gmercer@therecord.com , Twitter: @MercerRecord
From the Kitchener Post
Thursday, December, 04, 2014 - 2:02:33 PM
By Laurie Snell       Kitchener Post staff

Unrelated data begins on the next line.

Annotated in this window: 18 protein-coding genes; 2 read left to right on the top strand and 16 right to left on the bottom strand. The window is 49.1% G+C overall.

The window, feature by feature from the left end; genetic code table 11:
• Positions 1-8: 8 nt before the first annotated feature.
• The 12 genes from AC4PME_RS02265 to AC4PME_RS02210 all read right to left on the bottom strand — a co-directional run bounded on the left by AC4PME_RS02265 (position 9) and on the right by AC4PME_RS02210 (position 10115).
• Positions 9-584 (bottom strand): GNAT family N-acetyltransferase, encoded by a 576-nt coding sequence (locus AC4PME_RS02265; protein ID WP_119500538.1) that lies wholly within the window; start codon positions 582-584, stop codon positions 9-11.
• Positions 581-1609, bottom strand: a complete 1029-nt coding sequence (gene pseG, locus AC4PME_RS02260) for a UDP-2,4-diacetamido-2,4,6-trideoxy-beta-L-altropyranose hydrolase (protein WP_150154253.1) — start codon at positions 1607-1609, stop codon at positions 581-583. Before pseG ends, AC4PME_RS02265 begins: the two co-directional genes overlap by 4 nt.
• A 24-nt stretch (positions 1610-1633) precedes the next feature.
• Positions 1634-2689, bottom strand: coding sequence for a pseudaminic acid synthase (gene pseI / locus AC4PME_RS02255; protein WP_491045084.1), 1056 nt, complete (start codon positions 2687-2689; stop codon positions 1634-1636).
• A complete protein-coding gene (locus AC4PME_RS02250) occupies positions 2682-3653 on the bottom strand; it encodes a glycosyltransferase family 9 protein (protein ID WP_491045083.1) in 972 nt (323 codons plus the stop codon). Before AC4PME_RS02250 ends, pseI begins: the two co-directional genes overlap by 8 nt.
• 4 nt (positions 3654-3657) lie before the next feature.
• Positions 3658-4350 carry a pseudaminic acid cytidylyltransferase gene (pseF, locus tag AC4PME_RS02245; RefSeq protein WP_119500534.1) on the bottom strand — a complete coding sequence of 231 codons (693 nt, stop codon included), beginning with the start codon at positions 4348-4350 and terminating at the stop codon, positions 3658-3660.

Workers leave the Courtland Avenue Schneiders plant in 2011, after the closure of the plant was announced. Production at the plant has been winding down since and the plant is expected to be closed in early 2015. Production winds down at Courtland Avenue Schneiders plant, as former employees move on and help each other When John Metz Schneider started making pork sausages and selling them door- to-door in the late 1800s, he probably didn't realize he was on the verge of something big - for himself and the local economy. In 1924, the company moved into its first production facility on Courtland Avenue in Kitchener, and later turned the brand into one of Canada's largest producers of premium meat. That's not bad for a local business that began as a trio, rolling sausages by hand in a small kitchen. But as that inescapably pungent scent slowly dissipates from the plant and employees make their final exits in waves - the end really is near. For former employee Will Fitzgerald, who worked at the plant for 14 years, the closure served as a new opportunity to change careers. "When I first heard about the closure, it was a little hard to believe after working there for so long . I'm looking at it as a good thing, personally," Fitzgerald said. But being laid-off didn't mean instant unemployment for Fitzgerald and some other employees. He has found temporary employment working at the Action Centre - which serves as a sort-of hub for skills training, resume building and career development for former Schneiders workers at the Working Centre in downtown Kitchener. "I still feel like it's hard to believe, and I don't think it will really sink in until I'm no longer at the Action Centre," Fitzgerald said. "(But) it's the push I've needed to pursue other avenues of employment." Not everyone has been as optimistic about the end of an era, according to Mike Walsh, Action Centre co-ordinator. "The ones that are there now, probably, I'd say one to two months ago were happy, and as time draws near . they were starting to get a little depressed," he said. "With the extension of the plant (to the first quarter of 2015), they're starting to get excited again." Walsh said they've had 145 Maple Leaf workers come through to use the services. "There are a lot of individuals with a lot of skills and education that haven't been used working at Maple Leaf." With multiple plant closures in recent years, Walsh has seen his fair share of the ups and downs of the local unemployment cycle. The Action Centre team sits down with the job seeker, and goes over their skills, education and matches them with current opportunities. Much of the process involves updating resumes and bringing the worker up to date with the evolving job-market. Walsh said they are usually very successful, as long as they communicate their employment goals. "We've had a lot of people who have found new jobs," he said. "It's not all doom and gloom by any means. There were some on the verge of tears when they came in, but left happy." The announcement of the plant's closure came in October 2011 by Maple Leaf Foods, which acquired the company in 2003. The announcement included consolidating six production plants into four, including a new production facility in Hamilton replacing the Courtland Street plant, and merging four distribution plants into two across Canada. "The closure impacted about 1,000 employees - that's how many we had in 2012," Dave Bauer, Maple Leaf director of public affairs, said of the Kitchener plant. "Throughout 2014, it's been a series of production transitions, which gradually transitions production to other facilities. As lines closed, employees were laid off at that time." Bauer said the aging 755,000-sq.ft. facility still has about 300 workers left. He said with the plant closure, the main priority was to treat employees fairly and assist them as much as possible during that difficult time. Maple Leaf Foods joined forces with the city to create a task force, ensuring support for labourers navigating the rapidly-changing local job market. The company also tried to place several employees within existing operations at different locations. "There's a handful of employees going to Hamilton (on contracts) . we're not sure yet how many have found employment (otherwise)," Bauer said. When the doors finally close on 120 Courtland Ave. in the new year, the question of what next will be a major one for what happens with the site. Redeveloping those employment lands would be optimal, but so far there are no immediate plans for the facility, come 2015, said Brian Bennett manager of business development with the City of Kitchener. "It's Maple Leaf's facility so it will be contingent on what they'd like to do with it," he said. "Right now their focus is on employees, which is appreciated at this difficult time." The city task force is meeting this week to discuss further development plans for the plant and enhancing support systems for former employees. lsnell@kitchenerpost.ca